Materials and Methods
Experimental Animals and Tissues
Mice (n = 3–4 mice per time-point) were sacrificed at P7, P14, P21, 2 months after birth, or 2 years after birth. Mice sacrificed at P7, P14, and P21 were C57Bl/6J mice, while mice sacrificed at 2 months or 2 years after birth were BALB/cBy mice. Two different mouse strains were used to test whether thin filament lengths in adult skeletal muscle vary with mouse strain (i.e., C57Bl/6J at P21 vs. BALB/cBy at 2 months). Mice were sacrificed by isoflurane inhalation followed by cervical dislocation, in accordance with ethics guidelines set forth by the Institutional Animal Care and Use Committee at The Scripps Research Institute.
In experiments with P7–P21 mice, TA and GAS muscles were examined because their larger size facilitated tissue dissection and handling, and because EDL and soleus muscles are not readily distinguishable from the surrounding musculature at P7. For experiments with 2-mo- and 2-yr-old tissues, TA, EDL, and soleus muscles were examined because these muscles reflect a diversity of muscle fiber types and architectures in adult mice (Burkholder et al., 1994; Agbulut et al., 2003). GAS muscle was not analyzed in 2-mo- and 2-yr-old mice, due to its fiber type similarity with the TA and EDL (Burkholder et al., 1994).
Immunostaining and Confocal Imaging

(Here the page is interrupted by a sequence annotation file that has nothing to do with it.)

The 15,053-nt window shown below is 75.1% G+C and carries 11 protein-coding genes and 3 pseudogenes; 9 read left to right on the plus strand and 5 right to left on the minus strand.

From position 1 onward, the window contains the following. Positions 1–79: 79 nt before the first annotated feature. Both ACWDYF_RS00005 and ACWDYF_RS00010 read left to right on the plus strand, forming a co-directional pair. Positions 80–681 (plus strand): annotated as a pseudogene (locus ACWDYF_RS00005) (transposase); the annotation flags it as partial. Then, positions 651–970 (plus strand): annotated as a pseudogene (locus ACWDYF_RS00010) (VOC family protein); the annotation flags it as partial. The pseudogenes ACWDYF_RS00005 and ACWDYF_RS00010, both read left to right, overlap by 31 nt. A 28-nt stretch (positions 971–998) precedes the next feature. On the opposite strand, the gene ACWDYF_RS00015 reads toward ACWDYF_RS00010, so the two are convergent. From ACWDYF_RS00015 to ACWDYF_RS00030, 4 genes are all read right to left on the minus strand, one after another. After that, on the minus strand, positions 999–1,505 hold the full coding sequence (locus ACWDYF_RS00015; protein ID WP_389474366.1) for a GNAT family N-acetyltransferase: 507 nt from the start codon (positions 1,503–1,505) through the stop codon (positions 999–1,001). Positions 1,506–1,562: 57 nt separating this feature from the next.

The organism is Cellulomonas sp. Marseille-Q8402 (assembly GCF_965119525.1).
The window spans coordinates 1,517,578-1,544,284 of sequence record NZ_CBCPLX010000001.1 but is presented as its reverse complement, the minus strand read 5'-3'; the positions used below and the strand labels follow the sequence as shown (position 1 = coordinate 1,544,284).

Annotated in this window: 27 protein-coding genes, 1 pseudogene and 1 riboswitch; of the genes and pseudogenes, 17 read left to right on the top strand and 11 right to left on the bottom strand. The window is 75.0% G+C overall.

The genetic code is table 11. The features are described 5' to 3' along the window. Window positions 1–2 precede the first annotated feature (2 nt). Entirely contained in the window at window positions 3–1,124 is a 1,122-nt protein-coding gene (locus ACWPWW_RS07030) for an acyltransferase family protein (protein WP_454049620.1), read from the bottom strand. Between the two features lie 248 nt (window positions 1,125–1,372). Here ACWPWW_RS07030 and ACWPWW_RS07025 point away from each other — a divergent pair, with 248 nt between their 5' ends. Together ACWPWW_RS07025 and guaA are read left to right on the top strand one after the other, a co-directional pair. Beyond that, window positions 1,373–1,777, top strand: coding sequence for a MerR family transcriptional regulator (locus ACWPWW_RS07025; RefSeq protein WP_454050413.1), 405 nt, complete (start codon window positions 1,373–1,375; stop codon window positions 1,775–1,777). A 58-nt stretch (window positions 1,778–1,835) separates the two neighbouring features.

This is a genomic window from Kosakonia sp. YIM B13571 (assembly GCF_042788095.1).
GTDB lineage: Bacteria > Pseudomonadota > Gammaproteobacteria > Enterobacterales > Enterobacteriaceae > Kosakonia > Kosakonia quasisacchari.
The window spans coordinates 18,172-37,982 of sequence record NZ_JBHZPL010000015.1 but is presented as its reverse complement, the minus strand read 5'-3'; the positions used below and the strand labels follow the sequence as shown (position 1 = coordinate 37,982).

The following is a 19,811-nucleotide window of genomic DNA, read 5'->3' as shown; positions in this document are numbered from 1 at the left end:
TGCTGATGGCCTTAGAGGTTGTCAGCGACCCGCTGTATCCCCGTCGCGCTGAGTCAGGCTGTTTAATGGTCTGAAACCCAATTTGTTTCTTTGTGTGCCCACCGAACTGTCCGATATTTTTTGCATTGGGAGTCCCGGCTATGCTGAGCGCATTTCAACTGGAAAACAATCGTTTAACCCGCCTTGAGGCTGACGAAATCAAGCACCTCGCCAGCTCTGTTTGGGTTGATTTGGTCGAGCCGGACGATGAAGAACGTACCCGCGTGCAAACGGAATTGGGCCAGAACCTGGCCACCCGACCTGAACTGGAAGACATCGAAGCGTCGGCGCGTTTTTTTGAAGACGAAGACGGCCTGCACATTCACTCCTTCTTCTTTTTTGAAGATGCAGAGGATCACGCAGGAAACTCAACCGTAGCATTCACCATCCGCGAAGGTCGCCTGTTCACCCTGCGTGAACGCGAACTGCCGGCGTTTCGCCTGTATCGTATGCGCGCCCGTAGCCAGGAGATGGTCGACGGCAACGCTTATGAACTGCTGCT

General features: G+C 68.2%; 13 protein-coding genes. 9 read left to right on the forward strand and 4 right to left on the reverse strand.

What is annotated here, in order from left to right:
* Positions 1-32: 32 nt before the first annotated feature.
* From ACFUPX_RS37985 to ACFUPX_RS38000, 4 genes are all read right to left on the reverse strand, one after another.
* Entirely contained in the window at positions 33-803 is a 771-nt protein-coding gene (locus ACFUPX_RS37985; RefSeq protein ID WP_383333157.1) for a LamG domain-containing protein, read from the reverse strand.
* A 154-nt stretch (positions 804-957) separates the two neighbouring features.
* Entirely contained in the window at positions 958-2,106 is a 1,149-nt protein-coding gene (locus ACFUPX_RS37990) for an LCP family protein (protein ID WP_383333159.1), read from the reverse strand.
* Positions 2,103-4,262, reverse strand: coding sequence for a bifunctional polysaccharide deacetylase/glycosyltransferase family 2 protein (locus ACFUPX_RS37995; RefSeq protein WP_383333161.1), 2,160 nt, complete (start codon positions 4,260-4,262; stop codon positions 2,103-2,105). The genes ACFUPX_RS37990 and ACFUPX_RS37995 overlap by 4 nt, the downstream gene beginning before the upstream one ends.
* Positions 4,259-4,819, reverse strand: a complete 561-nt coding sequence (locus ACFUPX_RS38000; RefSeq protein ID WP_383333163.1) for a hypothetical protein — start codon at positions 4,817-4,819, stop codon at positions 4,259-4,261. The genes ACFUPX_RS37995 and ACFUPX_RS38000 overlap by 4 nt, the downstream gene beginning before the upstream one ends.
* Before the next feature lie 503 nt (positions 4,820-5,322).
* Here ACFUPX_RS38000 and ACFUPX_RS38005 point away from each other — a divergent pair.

Leg muscles were stretched in situ via ankle joint manipulation, pinned to cork, relaxed overnight in EGTA-containing relaxing buffer, fixed overnight in 4% paraformaldehyde in relaxing buffer, dissected, embedded in Optimum Cutting Temperature compound, cryosectioned, and immunostained as previously described (Gokhin et al., 2010). Primary antibodies were as follows: mouse anti-α-actinin (EA53, 1:100; Sigma-Aldrich, St. Louis, MO) to label Z-lines; affinity-purified rabbit polyclonal anti-human Tmod1 (R1749, 3.1 μg/ml) (Gokhin et al., 2010) or rabbit polyclonal antiserum to chicken Tmod4 preadsorbed by passage through a Tmod1 Sepharose column (R3577, 1:25) (Gokhin et al., 2010) to label thin filament pointed ends; rabbit anti-nebulin M1M2M3 (NEB-1, 1:100; Myomedix, Mannheim, Germany) to label the nebulin N-terminus at the proximal/distal segment boundary of the thin filament (Gokhin and Fowler, 2013). Secondary antibodies were Alexa-488-conjugated goat anti-rabbit IgG (1:200; Life Technologies, Carlsbad, CA) and Alexa-647-conjugated goat anti-mouse IgG (1:200; Life Technologies). F-actin was stained with rhodamine-phalloidin (1:100; Life Technologies). Single optical sections were collected on a Bio-Rad Radiance 2100 laser-scanning confocal microscope mounted on a Nikon TE2000-U microscope using a 100× Plan-Apochromat oil-objective lens. Images were processed in Adobe Photoshop CS5.1, and figures were constructed in Adobe Illustrator CS5.1.